For Dana Wendland, a CitySide Lofts condo renter who also owns the downtown shoe store SoleMates, her desires as a downtown dweller mirror her wants as a business owner.

"One thing I think would be good, as a business owner and a resident, is more shopping," said Wendland. "The more boutiques there are, the more it complements my business because it brings people downtown and the more it provides for me as a customer."

And Wendland is not alone. Fellow CitySide lofts residents Al Greenberg and wife Janet Holmes also hope to see more stores go in downtown as the residential population increases.

"A small downtown grocery store would be awfully nice, but maybe that will happen when the population density is greater downtown," says Greenberg.

Greenberg and Holmes moved from the North End to the CitySide Lofts two years ago to be closer to downtown and to simplify their home-owning obligations. Even though they travel a lot, they plan on being active in the Downtown Neighborhood Association.

"We're really gone for several months every year, and it's so much easier in a condo to just lock it up and leave and not have to worry about who's going to take care of the lawn and look out for the place," said Greenberg. "On top of that, we were able to get rid of one of our two cars."

Simplicity and ease of mobility are common wants for new downtown condo owners, according to Gregg. Though the Aspen building has highly fluctuating price points—ranging from moderate $170,000 street-level studios to $4-million high-rise penthouse suites—the demographics of buyers have been startlingly similar. A large majority of Aspen owners are baby boomers whose kids have recently left the house, said Gregg. Many see the condo as a second home or a rest stop for when they're in town on business.

Clark has seen similar Baby Boomer types looking to buy condos at the Jefferson Lofts, though a handful of Generation Y couples have also expressed interest.

"We're seeing a lot of empty nesters and also young people, singles without children—DINKs.It sounds derogatory, but stands for Double Income, No Kids," said Clark, laughing.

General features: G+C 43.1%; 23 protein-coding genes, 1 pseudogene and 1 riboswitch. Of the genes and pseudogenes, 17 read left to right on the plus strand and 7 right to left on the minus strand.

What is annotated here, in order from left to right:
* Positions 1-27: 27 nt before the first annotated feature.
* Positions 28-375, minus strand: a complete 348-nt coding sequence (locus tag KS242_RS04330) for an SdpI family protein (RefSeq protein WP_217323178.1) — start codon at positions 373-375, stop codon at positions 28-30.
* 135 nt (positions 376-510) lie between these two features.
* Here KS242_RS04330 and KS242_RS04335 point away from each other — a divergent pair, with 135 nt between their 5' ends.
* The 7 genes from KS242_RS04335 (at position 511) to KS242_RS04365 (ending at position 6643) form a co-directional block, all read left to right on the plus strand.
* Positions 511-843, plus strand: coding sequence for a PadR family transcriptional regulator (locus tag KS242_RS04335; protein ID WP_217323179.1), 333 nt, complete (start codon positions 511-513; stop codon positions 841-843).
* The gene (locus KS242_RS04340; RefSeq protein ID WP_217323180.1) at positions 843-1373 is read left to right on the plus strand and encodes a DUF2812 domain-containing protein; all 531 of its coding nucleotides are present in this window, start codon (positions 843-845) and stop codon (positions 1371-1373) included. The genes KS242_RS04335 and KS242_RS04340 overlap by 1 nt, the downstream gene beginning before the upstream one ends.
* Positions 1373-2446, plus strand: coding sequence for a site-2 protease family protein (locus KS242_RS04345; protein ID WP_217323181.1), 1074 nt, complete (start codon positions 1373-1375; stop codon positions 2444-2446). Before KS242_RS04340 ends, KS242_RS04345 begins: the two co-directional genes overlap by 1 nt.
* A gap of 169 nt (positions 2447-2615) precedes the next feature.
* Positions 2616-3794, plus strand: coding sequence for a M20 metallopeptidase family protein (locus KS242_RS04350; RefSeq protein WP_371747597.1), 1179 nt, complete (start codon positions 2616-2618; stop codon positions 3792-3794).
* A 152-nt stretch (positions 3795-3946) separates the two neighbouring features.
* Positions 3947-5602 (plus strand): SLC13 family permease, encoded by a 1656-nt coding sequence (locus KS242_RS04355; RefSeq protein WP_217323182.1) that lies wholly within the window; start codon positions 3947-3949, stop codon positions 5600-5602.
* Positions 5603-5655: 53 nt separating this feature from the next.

Though the economy has made it difficult for many to obtain loans for more reasonably priced workforce housing, downtown real estate agents and developers have faith that will change.

"This economy has created an awful lot of naysayers, but the fact is that there's an unsatisfied demand based on either the younger generation or the baby boomer generation to live down in an urban setting, and that won't go away," said Forrester.

Regardless of downtown's changing demographics, like any residential neighborhood, there will be issues that require a neighborhood association for resolution. Though both Wendland and Greenberg acknowledge that late-night noise is part of the urban package, the city's downtown task force has formed a special noise ordinance subcommittee to tackle any noise complaint issues.

"People move to a downtown core knowing it's going to be more vibrant and knowing that there's going to be more to do. At the same time ... at 3 a.m., you don't necessarily want to hear people banging on your trash cans," said Cece Gassner, assistant to the mayor for economic development.

While trash can banging and thumping music won't disappear anytime soon, downtown Boise is preparing for some new noises—the drip of coffee makers, the splash of showers and the hum of televisions as hundreds of residents go about their daily routines.

"If you take a cue from what's happening in other areas like Portland [Ore.], Seattle and Denver, downtown residential development starts slow and then the curve steepens," said Clark. "[Residents] support the commercial activities in downtown and people start to see that there are people living there and enjoying it. Word of mouth gets around and, ultimately, there's more life on the streets."